Behavioural Interventions

Within the BC Public Service, BC BIG’s role is as a corporate consulting team, which means we work with clients from across all ministries and policy areas in B.C. Rigorous evaluation is a foundational principle of our behavioural insights practice. By conducting a robust evaluation, we provide our ministry clients with a high level of evidence that demonstrates what works, and what doesn’t. To design and execute a robust evaluation is a complex process, which is why we developed the RIDE Model for Behaviour Shift.

Infographic of RIDE Model


During the scoping phase, we work with prospective clients to understand their behavioural challenge and to determine if the problem is best addressed with behavioural insights or through another approach. At this stage, we learn about the behaviour of interest, the context around the challenge, and the prospective client’s readiness to participate in a project.


Once we’ve decided to move forward with a project, we conduct background research to gain a deeper understanding of the problem and to uncover barriers to behaviour change. To gather this information, we conduct field research, which can include surveys, interviews, and site visits with people who use services and frontline staff. We also perform desk research to learn what we can from the academic literature and from other jurisdictions.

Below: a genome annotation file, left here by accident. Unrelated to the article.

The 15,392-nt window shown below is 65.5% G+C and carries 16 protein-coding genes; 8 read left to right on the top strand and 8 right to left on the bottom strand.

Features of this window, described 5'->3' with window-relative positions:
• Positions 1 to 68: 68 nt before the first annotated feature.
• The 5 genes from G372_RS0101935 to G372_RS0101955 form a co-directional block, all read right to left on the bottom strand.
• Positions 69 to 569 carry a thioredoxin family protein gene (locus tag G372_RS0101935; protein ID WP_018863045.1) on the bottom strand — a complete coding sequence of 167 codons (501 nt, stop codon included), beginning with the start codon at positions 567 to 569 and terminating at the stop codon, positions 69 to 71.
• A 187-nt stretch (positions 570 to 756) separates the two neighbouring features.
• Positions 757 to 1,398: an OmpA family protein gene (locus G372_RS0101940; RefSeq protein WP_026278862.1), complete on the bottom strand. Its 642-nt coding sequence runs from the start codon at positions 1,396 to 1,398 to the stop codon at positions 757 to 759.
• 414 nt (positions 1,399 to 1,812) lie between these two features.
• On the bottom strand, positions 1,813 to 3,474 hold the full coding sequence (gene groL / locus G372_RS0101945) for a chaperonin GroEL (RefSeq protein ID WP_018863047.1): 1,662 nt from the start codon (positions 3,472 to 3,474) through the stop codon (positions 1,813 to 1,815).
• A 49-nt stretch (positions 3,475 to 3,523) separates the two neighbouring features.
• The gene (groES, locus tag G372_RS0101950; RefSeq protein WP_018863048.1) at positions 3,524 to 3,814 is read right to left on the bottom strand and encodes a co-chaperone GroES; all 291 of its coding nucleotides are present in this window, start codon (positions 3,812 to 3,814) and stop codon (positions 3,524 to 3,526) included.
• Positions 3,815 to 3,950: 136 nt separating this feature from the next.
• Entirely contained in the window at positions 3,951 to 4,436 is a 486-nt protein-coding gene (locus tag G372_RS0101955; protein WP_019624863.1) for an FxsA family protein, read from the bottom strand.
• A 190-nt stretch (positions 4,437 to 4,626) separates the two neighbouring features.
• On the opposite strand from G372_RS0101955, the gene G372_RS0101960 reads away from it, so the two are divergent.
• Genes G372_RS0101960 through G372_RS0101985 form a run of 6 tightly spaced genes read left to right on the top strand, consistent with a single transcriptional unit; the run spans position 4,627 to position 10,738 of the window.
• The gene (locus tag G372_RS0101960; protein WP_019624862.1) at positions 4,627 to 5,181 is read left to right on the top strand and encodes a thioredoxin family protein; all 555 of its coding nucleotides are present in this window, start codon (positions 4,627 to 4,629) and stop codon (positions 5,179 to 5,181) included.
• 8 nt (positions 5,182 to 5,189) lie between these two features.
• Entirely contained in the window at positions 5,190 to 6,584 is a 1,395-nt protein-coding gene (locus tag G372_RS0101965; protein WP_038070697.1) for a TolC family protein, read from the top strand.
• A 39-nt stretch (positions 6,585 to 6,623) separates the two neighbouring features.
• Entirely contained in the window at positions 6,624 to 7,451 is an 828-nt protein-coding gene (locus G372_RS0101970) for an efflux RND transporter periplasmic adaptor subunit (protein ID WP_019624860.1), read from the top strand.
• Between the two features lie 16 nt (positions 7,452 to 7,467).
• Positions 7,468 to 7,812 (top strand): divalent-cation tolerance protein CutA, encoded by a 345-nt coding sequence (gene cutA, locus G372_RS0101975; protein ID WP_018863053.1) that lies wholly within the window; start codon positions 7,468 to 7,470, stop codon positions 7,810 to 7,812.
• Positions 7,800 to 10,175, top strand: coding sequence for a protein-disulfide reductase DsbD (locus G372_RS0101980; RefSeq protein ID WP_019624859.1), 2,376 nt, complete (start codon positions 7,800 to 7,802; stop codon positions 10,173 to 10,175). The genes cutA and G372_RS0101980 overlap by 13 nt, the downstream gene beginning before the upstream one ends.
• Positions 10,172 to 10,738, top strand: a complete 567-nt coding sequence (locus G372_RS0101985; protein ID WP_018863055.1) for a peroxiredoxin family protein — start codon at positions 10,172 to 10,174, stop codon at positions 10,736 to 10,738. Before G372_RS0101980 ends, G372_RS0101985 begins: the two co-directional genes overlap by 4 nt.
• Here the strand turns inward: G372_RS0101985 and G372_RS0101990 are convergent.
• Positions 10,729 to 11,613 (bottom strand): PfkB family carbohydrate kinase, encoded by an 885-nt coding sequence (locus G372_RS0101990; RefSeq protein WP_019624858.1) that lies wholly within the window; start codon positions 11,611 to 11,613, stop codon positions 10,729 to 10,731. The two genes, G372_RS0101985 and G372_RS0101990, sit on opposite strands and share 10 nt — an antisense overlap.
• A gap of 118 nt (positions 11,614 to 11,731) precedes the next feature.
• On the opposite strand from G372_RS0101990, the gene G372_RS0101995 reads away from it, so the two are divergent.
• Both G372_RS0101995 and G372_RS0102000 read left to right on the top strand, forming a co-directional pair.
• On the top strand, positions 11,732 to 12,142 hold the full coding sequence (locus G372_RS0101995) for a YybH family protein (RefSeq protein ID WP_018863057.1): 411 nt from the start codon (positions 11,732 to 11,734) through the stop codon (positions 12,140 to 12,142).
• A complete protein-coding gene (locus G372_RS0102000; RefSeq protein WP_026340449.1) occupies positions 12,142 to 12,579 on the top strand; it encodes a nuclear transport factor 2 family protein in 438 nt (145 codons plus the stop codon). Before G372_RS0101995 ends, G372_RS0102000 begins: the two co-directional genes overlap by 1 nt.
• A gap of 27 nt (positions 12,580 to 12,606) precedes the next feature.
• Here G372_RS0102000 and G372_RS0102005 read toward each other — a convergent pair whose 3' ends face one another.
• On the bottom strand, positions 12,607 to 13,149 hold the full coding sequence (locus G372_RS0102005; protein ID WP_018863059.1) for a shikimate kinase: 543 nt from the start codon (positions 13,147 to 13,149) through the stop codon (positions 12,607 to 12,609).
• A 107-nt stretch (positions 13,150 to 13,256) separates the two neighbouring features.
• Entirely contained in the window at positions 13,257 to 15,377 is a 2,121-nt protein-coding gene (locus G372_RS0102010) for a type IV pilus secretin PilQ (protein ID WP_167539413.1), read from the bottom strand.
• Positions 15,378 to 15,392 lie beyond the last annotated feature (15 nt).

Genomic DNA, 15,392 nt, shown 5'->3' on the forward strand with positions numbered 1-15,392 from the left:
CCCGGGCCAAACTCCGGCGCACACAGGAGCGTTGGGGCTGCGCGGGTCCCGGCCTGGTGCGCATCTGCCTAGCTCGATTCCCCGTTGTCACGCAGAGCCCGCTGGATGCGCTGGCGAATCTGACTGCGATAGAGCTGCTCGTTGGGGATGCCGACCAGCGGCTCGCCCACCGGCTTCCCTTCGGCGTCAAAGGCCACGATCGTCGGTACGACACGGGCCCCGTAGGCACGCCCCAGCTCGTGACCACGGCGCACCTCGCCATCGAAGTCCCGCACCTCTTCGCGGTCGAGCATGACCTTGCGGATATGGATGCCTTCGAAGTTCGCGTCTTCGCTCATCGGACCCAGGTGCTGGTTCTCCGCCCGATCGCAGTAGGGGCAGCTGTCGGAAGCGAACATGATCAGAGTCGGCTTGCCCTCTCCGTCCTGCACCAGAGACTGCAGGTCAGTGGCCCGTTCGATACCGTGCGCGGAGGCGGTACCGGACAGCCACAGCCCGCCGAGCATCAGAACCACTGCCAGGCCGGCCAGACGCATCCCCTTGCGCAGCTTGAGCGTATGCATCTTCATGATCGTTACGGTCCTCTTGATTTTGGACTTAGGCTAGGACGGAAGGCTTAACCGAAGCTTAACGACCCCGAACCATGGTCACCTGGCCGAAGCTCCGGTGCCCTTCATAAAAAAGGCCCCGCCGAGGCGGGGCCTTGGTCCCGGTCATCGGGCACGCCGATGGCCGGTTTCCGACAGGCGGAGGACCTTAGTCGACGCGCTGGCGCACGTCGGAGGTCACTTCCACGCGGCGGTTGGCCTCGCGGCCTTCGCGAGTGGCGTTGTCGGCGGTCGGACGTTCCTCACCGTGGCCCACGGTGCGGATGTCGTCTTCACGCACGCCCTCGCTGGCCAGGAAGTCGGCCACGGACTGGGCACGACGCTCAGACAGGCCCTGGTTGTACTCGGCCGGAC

After gaining a better understanding of the problem, we work with our clients to co-design innovative solutions that we can later test.

During the Innovate phase, we borrow the EAST Framework, developed by our friends at the Behavioural Insights Team. The EAST Framework takes behavioural insights and summarizes them into four simple categories. We use these to brainstorm ways to encourage positive behaviour change by making the behaviour easy, attractive, social, and timely (see right-hand box).

(Collect) Data

After designing a new intervention, we test it to see if it works. Our goal is to produce the highest level of evidence possible, which means conducting randomized controlled trials the gold standard in experimentation when we can. When randomization isn’t possible, we conduct quasi-experiments such as pre/post-tests. 


After running the RCT in the field, we analyze the data we collected using descriptive and inferential statistics, and other analytic tools. Through this process, we learn what worked well and what didn’t to shift behaviour. The findings help us make evidence-based recommendations to our clients.


If an intervention is successful and we achieved the desired behaviour change, we support our clients to scale it across their program.


If the intervention doesn’t produce a change, we can go back to the Research phase and incorporate what we learned to test another intervention. For us, learning what doesn’t work is just as important as knowing what does.